China removing Israel from online maps

Hamas may never achieve the objective (or so we pray), but China has reportedly already succeeded in “wiping Israel off the map.” Of course, they’ve only been able to do it in a digital fashion online thus far. As the Wall Street Journal reports, Chinese mapmakers Baidu and Alibaba have altered their maps of the Middle East so that the word “Israel” no longer appears in that region. The borders for the countries north of Egypt still appear largely correct, but the name is missing. The names of Israel’s neighbors also remain intact. These two companies are under the thumb of the Chinese Communist Party, so it’s unlikely they would have made such a decision on their own.

Internet users in China are expressing bewilderment that the name Israel doesn’t appear on leading online digital maps from Baidu and Alibaba, an ambiguity that matches Beijing’s vague diplomacy in the region and contrasts with its attentiveness to maps generally.

Baidu’s Chinese language online maps demarcate the internationally recognized borders of Israel, as well as the Palestinian territories, plus key cities, but don’t clearly identify the country by name. The same is true with online maps produced by Alibaba’s Amap, where even small nations like Luxembourg are clearly marked. Neither company responded to questions on Monday. It is unclear whether the development is new, though it has been discussed by Chinese internet users since war broke out.

China has been, for the most part, relatively silent about the war in Gaza aside from calling for an “end to hostilities.” But they are currently more ideologically aligned with Russia and Iran than either America or Israel, so it’s not difficult to imagine where their sympathies may lie. That doesn’t mean that China is spoiling to get directly involved in another war that wouldn’t profit them very much in the long run, but their influence remains substantial. This could have been a more subtle message than sending direct aid to Gaza or Libya.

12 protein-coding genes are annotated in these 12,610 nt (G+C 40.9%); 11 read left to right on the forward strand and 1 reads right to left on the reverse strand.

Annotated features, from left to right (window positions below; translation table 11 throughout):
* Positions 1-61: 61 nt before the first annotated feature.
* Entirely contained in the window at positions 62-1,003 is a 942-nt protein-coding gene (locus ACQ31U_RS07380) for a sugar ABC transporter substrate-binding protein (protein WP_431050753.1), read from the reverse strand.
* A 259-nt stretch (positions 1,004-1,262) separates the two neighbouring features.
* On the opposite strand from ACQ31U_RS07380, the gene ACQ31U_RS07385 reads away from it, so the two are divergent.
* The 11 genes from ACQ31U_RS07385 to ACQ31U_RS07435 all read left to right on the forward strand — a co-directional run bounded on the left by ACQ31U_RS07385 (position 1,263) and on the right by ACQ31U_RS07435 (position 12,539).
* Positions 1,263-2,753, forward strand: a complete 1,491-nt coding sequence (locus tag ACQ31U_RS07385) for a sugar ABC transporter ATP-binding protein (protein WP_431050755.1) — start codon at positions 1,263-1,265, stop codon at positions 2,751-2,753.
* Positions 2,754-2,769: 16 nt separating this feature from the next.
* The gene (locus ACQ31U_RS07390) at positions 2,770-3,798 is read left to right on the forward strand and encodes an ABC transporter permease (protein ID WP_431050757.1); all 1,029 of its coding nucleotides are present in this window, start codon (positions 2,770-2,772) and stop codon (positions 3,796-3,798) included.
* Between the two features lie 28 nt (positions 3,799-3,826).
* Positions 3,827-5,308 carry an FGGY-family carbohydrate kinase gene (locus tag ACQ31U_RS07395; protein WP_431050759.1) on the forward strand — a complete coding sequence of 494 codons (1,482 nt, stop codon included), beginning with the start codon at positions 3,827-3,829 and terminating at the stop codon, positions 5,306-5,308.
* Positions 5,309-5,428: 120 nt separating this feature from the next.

This sort of map editing for political purposes is far from new. It’s known as “cartographic propaganda” and it dates back at least to the Middle Ages. In its earliest recorded iterations, colonial powers would frequently alter maps to make their own lands appear larger and better situated than that of their adversaries. Earlier maps also reflected spheres of influence, so British cartographers, for example, would depict India as part of the British Empire.

In the early 20th century, the Germans and later the Nazis would redraw lines reflecting how they wanted the world to perceive their territories regardless of what the occupants of those lands might believe. This was all more than simple propaganda. There were no online resources or satellite data back then and maps were relatively scarce as compared to today, when virtually everyone has Google Maps and Google Earth available with only a few clicks on their phones. Foreign leaders would make decisions based on how powerful they perceived other nations to be and maps could provide significant influence in such affairs.

But that brings us back to China. It’s 2023 and you would have to live under a rock to not know where Israel is or what the name of the nation is supposed to be. So what perceived benefit could come from this? Compared to the earlier eras mentioned above, probably not very much. But it’s still a way of sending a message to Israel and the groups and nations that seek to destroy her. China is watching. And if push comes to shove, they may wind up taking sides.

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